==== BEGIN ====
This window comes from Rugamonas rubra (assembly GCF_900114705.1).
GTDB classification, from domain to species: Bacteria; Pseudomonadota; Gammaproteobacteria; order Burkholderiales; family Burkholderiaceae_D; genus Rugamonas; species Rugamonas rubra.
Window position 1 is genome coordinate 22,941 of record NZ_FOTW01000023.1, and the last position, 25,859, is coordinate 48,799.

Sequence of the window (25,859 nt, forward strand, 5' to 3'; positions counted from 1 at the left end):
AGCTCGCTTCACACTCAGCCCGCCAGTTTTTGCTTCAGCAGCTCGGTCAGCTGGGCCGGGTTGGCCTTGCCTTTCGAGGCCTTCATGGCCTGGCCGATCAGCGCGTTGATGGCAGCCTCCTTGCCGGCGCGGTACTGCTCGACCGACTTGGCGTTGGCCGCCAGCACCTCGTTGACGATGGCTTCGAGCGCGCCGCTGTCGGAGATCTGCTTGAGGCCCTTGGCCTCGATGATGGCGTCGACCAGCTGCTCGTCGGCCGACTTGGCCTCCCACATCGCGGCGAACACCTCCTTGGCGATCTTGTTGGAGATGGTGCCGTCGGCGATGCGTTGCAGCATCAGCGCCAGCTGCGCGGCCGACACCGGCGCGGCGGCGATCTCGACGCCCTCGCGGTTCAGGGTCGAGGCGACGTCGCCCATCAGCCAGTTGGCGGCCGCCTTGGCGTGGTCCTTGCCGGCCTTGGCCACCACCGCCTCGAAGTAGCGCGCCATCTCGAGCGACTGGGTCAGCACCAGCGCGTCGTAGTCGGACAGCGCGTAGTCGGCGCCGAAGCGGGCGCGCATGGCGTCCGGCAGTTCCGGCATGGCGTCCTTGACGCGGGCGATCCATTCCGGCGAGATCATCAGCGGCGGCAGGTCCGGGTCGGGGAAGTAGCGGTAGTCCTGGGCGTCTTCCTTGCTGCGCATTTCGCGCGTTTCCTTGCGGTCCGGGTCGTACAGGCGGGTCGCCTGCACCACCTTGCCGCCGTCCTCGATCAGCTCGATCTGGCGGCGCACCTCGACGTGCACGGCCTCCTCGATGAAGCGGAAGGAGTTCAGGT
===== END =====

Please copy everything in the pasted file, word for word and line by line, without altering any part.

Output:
This window comes from Rugamonas rubra (assembly GCF_900114705.1).
GTDB classification, from domain to species: Bacteria; Pseudomonadota; Gammaproteobacteria; order Burkholderiales; family Burkholderiaceae_D; genus Rugamonas; species Rugamonas rubra.
Window position 1 is genome coordinate 22,941 of record NZ_FOTW01000023.1, and the last position, 25,859, is coordinate 48,799.

Sequence of the window (25,859 nt, forward strand, 5' to 3'; positions counted from 1 at the left end):
AGCTCGCTTCACACTCAGCCCGCCAGTTTTTGCTTCAGCAGCTCGGTCAGCTGGGCCGGGTTGGCCTTGCCTTTCGAGGCCTTCATGGCCTGGCCGATCAGCGCGTTGATGGCAGCCTCCTTGCCGGCGCGGTACTGCTCGACCGACTTGGCGTTGGCCGCCAGCACCTCGTTGACGATGGCTTCGAGCGCGCCGCTGTCGGAGATCTGCTTGAGGCCCTTGGCCTCGATGATGGCGTCGACCAGCTGCTCGTCGGCCGACTTGGCCTCCCACATCGCGGCGAACACCTCCTTGGCGATCTTGTTGGAGATGGTGCCGTCGGCGATGCGTTGCAGCATCAGCGCCAGCTGCGCGGCCGACACCGGCGCGGCGGCGATCTCGACGCCCTCGCGGTTCAGGGTCGAGGCGACGTCGCCCATCAGCCAGTTGGCGGCCGCCTTGGCGTGGTCCTTGCCGGCCTTGGCCACCACCGCCTCGAAGTAGCGCGCCATCTCGAGCGACTGGGTCAGCACCAGCGCGTCGTAGTCGGACAGCGCGTAGTCGGCGCCGAAGCGGGCGCGCATGGCGTCCGGCAGTTCCGGCATGGCGTCCTTGACGCGGGCGATCCATTCCGGCGAGATCATCAGCGGCGGCAGGTCCGGGTCGGGGAAGTAGCGGTAGTCCTGGGCGTCTTCCTTGCTGCGCATTTCGCGCGTTTCCTTGCGGTCCGGGTCGTACAGGCGGGTCGCCTGCACCACCTTGCCGCCGTCCTCGATCAGCTCGATCTGGCGGCGCACCTCGACGTGCACGGCCTCCTCGATGAAGCGGAAGGAGTTCAGGT